• I notice multitasking has become very difficult for me. Often I need to ‘shut out’ everything, and restart a single task at hand.
    It is incredibly frustrating. I have a Ph.d., was a part-time professor, have published a lot, gave presentations in 3 languages,… I’ve been diagnosed just 8 years ago with RRMS, and would probably be considered a ‘mild’ case. But I know what I was capable of, and although I think I still manage to do a ‘decent’ job, it takes so much effort, and the result is just not near what I used to be able to do.
    Any suggestions to help slow down (or even restore?) this cognitive deterioriation would be so very welcome!

    • Have you talked to your neurologist or a psychiatrist about this? There are some medications that can be used to treat cognitive impairment due to MS. I know someone who had just started medical school when she was diagnosed and was really struggling cognitively and her neurologist was able prescribe her something that helped a lot (sorry, I’m not sure of the details, I think it was an ADHD med of some kind). She’s now doing well in school.

    • I suspect some cognitive loss in MS is reversible; similar to physical disability on highly effective DMTs. However, long-standing loss in advanced disease is usually irreversible. But cognition is like physical function use it or lose it.

      • re: “cognition is like physical function use it or lose it”.
        I think there’s a lot of truth in that. That’s also why I think it’s very important to keep working, especially if you have a mostly intellectual function.

    • Relate very much to your situation. Provigil helped me immensely during work days to focus — 100 mg dose at rising, 100 mg around 11 am, and only if day requires sustained cognitive “lifting” 100 mg at 3 pm. Chunking tasks and Priortizing must do lists, delegating or postponing tasks that tap reserve, stress management, and self acceptance (probably hardest one when you’re an accomplished ambitious professional but important) . Support and understanding from others is important too so do best to explain when possible and seek accommodations such as flexible work schedule . A “mild” case can make cognitive struggles invisible. I hope studies like this lead to more support. Best of luck.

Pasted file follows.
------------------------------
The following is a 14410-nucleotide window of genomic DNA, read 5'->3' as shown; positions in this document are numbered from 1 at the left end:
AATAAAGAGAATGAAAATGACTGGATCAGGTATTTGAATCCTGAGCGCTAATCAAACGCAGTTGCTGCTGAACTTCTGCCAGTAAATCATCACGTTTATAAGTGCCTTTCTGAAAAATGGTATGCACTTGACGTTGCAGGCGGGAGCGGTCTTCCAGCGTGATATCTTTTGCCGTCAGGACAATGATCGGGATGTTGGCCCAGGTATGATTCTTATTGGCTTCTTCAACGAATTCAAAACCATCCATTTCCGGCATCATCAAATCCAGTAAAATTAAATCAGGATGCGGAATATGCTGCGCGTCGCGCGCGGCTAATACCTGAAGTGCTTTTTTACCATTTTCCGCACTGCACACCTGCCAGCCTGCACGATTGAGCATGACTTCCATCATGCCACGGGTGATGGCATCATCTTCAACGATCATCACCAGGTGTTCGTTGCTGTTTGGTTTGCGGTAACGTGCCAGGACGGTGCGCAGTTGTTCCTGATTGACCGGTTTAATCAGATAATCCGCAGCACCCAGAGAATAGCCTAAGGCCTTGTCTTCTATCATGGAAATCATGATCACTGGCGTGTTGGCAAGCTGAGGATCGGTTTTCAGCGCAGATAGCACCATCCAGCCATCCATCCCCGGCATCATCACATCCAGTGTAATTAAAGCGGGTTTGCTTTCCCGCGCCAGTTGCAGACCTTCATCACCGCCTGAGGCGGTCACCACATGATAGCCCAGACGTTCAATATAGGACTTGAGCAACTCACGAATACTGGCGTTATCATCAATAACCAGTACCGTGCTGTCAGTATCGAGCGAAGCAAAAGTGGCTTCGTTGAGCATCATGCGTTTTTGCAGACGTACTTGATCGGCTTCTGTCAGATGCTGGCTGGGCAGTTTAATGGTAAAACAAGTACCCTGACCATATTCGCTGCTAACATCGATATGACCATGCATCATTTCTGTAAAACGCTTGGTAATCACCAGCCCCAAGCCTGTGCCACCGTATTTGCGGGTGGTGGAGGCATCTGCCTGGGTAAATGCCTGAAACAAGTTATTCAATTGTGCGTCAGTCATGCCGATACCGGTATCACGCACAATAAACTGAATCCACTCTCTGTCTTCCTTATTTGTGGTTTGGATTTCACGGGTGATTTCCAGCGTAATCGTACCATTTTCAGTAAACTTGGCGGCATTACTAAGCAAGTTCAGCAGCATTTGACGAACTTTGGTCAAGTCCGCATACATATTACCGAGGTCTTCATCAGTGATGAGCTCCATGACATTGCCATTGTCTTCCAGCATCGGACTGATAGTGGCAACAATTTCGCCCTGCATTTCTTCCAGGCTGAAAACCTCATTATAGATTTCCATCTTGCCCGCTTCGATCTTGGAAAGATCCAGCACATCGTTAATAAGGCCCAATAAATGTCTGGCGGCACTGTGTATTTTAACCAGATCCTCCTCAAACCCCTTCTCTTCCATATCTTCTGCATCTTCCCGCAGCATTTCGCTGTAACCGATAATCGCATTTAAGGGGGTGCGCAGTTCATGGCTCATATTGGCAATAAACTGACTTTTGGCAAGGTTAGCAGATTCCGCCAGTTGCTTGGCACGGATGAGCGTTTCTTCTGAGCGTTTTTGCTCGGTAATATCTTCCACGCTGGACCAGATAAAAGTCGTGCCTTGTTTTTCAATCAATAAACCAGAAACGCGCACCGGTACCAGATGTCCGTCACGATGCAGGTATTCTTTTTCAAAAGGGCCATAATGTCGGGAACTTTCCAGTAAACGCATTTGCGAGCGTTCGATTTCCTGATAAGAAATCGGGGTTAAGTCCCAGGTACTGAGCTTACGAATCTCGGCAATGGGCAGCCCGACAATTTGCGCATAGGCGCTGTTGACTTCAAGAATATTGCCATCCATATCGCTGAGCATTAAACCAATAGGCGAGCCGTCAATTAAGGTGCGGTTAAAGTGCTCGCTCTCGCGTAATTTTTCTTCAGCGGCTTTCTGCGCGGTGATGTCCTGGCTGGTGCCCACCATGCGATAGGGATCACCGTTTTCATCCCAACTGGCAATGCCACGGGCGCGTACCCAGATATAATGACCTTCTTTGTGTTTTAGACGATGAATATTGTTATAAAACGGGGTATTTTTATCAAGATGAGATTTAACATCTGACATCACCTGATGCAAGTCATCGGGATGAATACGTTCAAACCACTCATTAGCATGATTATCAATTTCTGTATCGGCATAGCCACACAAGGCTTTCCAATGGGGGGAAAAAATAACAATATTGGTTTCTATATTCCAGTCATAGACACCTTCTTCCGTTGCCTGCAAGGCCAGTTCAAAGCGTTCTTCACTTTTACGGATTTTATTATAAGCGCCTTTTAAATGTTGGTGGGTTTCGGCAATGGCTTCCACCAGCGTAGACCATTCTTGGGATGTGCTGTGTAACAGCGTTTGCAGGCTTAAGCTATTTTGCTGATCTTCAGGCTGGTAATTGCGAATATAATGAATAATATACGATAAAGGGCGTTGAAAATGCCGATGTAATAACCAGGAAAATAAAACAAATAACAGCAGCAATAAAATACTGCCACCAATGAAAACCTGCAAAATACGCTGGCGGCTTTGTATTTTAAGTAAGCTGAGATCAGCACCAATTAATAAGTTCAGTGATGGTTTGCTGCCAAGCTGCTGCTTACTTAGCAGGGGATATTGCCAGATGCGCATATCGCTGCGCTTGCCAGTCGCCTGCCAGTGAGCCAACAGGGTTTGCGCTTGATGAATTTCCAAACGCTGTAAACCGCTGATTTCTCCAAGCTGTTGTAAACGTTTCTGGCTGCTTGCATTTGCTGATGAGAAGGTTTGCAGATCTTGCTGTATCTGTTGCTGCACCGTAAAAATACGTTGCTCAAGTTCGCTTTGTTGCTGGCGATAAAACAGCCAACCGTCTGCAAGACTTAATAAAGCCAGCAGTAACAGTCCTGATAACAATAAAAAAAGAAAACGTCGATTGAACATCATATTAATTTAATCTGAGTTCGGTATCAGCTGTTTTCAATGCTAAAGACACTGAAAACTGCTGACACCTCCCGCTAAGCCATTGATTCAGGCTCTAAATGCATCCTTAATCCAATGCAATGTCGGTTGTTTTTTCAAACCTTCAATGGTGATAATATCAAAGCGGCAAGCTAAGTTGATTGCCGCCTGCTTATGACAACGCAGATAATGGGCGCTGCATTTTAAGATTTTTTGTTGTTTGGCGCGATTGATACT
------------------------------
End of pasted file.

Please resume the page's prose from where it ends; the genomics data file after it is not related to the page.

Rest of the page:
• “This is why pwMS have problems in the knowledge economy that requires cognitive multitasking and why so many pwMS have difficulty at work and often have to stop working relatively early in the course of their disease. ”

    I would point out that there is no such thing as cognitive multitasking, in spite of the term being in common usage and kids thinking they are so good at it. Yes, they switch tasks more easily, but they also more often lack the ability to stay on a task without being distracted, which is also a needed mental skill. There is really only attention switching – mentally dropping one train of thought and picking up another, and that is very age-dependent. The time it takes to switch is also related to the complexity of the task and how many you’re switching amongst.

    That said, I can attest to the difficulty and the leaving work because of it. I was in IT, a field that requires constant switching of gears and constant learning of new software, software-writing paradigms, and languages. Granted I AM older, but for a reasonable number of years prior to dx, I was noticing how I simply could not wrap my head around certain things anymore. Being a high IQ person, this made me feel really inadequate and like WTF?? Why can’t I do this?? Or retain it? I also started to have a lot of issues with the stresses of my job (I worked production support, so fix it NOW was always the order of the minute). The least amount of stress and my ability to concentrate on anything just went into the toilet. I also started experiencing mental fatigue and zoning out if the task was too complex. It was actually a bit of a relief to know that there really WAS something wrong, and I wasn’t just becoming stupid or lazy. Luckily for me, none of this was terribly noticeable and I had a boss who kindly covered for me and reduced my stress until I finally threw in the towel about 2 years after dx.

    Not too long after dx, I had a neuropsych workup that confirmed some of the mental slowing I’d noticed.

    • Re: “.. there is no such thing as cognitive multitasking..”

      Driving and listening to the radio? It is done all the time and I suspect at some cost to the driver and their passengers.